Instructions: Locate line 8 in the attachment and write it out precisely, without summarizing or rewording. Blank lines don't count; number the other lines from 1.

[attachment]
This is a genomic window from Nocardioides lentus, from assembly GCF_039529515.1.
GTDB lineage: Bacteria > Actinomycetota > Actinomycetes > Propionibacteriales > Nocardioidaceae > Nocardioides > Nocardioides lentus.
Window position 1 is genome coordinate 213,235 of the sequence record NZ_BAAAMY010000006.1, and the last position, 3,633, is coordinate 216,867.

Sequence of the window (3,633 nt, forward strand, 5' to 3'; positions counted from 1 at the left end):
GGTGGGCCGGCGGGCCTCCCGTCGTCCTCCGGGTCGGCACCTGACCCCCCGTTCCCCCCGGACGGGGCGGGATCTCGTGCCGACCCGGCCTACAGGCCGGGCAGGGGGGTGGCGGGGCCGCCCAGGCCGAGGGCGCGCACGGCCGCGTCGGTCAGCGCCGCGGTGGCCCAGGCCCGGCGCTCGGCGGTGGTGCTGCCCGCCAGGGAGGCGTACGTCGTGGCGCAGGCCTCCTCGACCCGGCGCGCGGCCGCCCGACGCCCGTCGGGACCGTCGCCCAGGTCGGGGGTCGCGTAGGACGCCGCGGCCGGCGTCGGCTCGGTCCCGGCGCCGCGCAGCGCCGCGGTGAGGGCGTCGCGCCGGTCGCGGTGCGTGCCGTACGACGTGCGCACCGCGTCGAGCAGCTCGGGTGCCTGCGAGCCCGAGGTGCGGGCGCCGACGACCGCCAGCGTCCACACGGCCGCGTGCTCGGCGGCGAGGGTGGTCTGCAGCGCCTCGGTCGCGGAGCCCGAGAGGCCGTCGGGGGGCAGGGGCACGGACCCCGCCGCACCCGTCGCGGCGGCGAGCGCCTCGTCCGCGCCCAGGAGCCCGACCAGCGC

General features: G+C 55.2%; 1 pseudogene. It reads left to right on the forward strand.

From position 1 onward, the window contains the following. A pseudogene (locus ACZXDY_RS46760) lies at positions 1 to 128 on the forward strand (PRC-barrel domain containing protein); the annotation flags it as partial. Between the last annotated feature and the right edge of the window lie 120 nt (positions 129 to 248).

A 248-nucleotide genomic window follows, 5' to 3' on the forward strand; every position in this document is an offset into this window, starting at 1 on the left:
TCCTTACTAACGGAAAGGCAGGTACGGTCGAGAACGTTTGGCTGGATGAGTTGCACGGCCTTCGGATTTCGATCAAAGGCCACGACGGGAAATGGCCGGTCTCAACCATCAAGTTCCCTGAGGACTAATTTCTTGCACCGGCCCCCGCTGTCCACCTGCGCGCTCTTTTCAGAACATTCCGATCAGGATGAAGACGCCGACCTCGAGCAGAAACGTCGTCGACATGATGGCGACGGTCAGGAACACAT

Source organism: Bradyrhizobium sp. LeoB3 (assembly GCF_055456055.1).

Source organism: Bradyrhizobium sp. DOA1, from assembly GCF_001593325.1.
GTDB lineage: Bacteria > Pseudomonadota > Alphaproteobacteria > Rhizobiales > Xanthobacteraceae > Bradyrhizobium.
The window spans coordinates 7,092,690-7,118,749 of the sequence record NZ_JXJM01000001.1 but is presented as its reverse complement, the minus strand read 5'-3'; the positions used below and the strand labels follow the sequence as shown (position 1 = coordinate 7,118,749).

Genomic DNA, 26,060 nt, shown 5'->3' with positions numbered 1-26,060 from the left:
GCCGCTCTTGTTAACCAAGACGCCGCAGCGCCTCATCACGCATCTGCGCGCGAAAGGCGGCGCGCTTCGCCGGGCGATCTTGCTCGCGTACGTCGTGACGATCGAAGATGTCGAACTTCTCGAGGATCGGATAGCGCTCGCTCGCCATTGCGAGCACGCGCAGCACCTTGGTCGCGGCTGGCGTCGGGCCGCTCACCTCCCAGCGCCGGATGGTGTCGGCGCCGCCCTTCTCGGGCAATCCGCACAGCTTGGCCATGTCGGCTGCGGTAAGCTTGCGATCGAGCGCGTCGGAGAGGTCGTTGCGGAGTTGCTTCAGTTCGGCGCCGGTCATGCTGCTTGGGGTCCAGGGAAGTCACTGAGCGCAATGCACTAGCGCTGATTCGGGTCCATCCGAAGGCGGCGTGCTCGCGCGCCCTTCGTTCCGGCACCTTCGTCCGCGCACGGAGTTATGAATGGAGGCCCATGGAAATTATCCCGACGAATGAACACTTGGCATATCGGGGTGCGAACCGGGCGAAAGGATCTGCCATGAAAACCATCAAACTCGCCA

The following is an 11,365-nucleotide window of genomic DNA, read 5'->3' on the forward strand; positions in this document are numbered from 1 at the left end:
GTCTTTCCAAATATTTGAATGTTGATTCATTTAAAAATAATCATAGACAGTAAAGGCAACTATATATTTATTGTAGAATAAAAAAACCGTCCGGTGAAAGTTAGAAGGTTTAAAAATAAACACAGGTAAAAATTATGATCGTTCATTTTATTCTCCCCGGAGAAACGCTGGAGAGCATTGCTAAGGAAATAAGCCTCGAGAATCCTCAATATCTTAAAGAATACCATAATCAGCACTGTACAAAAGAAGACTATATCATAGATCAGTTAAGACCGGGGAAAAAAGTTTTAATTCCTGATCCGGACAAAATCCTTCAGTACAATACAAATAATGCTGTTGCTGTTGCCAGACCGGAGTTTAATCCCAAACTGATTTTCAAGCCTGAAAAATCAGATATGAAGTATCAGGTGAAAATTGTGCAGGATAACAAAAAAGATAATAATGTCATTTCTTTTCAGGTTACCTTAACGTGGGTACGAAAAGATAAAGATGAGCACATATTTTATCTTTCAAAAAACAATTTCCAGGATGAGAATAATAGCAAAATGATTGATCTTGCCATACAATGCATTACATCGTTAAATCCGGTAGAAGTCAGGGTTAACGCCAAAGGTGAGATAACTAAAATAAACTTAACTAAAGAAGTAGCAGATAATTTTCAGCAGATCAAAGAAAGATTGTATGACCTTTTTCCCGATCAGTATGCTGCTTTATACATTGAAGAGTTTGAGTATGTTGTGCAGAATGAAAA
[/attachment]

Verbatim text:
A 248-nucleotide genomic window follows, 5' to 3' on the forward strand; every position in this document is an offset into this window, starting at 1 on the left: